“Monday is usually a small review the day after.

“We will then get into small groups and do recovery.

“Just making sure you tick all the right boxes and that sort of stuff.”

Two days after the conclusion of the match, players are assumed to be ready to get into the hard work for the following week, but Clark touched on the long day that is Tuesday before the day off on Wednesday and the unique St Kilda courtesy rule in the weight room.

“Tuesday is usually a main day – we will get in there at 7.30am and leave maybe 4.30pm,” he said.

“We will do another review of what happened on the weekend – what went wrong, what went right.

“We then get the footys out, kick the legs over a bit, and train the things that went wrong in the game.

“If our entries were poor inside 50 we will work on that, but lightly so it isn’t too taxing on your body.

“We then do weights and we have to wait for the older boys so we get stitched up a bit there.

“It is the way it has always been, you work your way up and the older boys have families and kids at school so its fine.

“Wednesday is a full day off to yourself, so Tuesday night into Wednesday is probably the best part of the week besides game day.”

With Wednesday off, the players are expected to be raring to go for their final session before selection on Thursday. Clark says it is another long day with the nervous wait in the gym.

“Thursday is a big day – we get in 7-7.30am,” he said.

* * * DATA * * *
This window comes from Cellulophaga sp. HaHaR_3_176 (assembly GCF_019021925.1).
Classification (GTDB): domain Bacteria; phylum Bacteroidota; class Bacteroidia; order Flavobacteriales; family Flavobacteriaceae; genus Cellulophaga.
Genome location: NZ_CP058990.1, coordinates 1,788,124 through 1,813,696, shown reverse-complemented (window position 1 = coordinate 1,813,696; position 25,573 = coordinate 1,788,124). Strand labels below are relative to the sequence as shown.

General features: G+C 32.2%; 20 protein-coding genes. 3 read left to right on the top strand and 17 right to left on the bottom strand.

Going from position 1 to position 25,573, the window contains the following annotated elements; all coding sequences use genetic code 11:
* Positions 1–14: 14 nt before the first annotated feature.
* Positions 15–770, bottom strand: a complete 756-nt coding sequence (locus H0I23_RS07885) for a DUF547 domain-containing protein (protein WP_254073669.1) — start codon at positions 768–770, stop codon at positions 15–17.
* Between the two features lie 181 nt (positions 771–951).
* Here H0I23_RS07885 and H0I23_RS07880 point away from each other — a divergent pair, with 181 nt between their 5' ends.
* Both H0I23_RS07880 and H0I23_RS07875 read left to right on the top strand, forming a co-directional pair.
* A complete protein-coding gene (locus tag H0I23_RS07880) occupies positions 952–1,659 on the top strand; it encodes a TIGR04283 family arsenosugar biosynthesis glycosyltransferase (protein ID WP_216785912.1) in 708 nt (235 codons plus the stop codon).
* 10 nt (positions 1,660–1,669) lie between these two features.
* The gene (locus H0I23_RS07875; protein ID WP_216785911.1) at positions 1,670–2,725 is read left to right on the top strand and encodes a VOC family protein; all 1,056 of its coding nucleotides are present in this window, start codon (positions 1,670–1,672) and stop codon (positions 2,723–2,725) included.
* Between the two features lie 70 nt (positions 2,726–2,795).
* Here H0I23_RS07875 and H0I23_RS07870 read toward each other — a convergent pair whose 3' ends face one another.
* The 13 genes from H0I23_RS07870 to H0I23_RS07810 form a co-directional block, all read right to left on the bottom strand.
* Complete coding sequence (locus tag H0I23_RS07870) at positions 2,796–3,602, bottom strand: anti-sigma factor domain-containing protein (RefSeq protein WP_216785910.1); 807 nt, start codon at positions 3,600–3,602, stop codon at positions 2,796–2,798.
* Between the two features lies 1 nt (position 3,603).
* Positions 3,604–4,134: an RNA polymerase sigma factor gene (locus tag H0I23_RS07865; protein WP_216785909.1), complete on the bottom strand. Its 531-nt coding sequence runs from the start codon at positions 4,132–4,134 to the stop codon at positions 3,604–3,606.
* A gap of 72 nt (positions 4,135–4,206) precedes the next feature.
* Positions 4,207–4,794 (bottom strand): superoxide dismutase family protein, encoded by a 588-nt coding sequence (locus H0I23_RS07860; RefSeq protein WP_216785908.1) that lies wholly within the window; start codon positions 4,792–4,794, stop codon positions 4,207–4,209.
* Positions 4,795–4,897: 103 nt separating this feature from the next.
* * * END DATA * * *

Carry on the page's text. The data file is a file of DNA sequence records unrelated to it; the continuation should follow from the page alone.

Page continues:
“We usually do weights in the morning (and) then we go over the weekend’s game coming.

“What we are going to do individually and as a team, if we are working on controlling the ball and getting our marks up we will do some match simulation working on that.

“You get individual tapes after they have been coded and the line coach, whichever position you played that week, will pick out things they noticed.

“I like to go through and see the things I can improve on and I focus on that for the rest of the week.

“We will do weights again and some meditation so (it’s a) taxing day physically but they make sure we get some recovery in there as well.

“The coach will come around to each player while we are doing weights, he will just tap you on the shoulder and say you are in and what he wants from you – if you aren’t he will just say why and what you need to work on to get back in.

“It’s always a nervous moment for the boys because you want to play and it is late in the week to find out.”

Hunter Clark in action at training this year

With Friday being the last day of the week before the weekend and, in this instance, the day before St Kilda’s recent clash with Geelong at GMHBA Stadium, Clark explained the importance of the final session.

“Friday is captain’s run,” he said.

“We get the footys out, high skills, lots of kicking and lots of handballing.

“We will play some games at the end to get the energy and vibe up.”

Saturday 13 July was the all-important clash for the Saints against the ladder-leading Cats at their fortress down in Geelong. Clark played out of his skin, recording his personal best disposals while lining up on a childhood hero in Gary Ablett Jr.

“Saturday was game day so the day is ours until we are required to be there,” he said.

“I like to keep it pretty chill – go for a walk in the morning or sometimes head to the club and shoot some hoops.

“We have to get there no later than an hour-and-a-half before the game but I like to get there two hours before, giving myself time in case of traffic.

“I am a little nervous in the car beforehand but once I see a few of the boys I am alright.

“I suppose it depends on how confident I am from the week before.”

Shadowing his personal best match against the Cats, Clark was prolific in the Saints’ first win under interim coach Brett Ratten against the Bulldogs on the weekend, collecting 26 disposals and two remarkable goals, the first instance the former Stingray has kicked multiple goals at AFL level.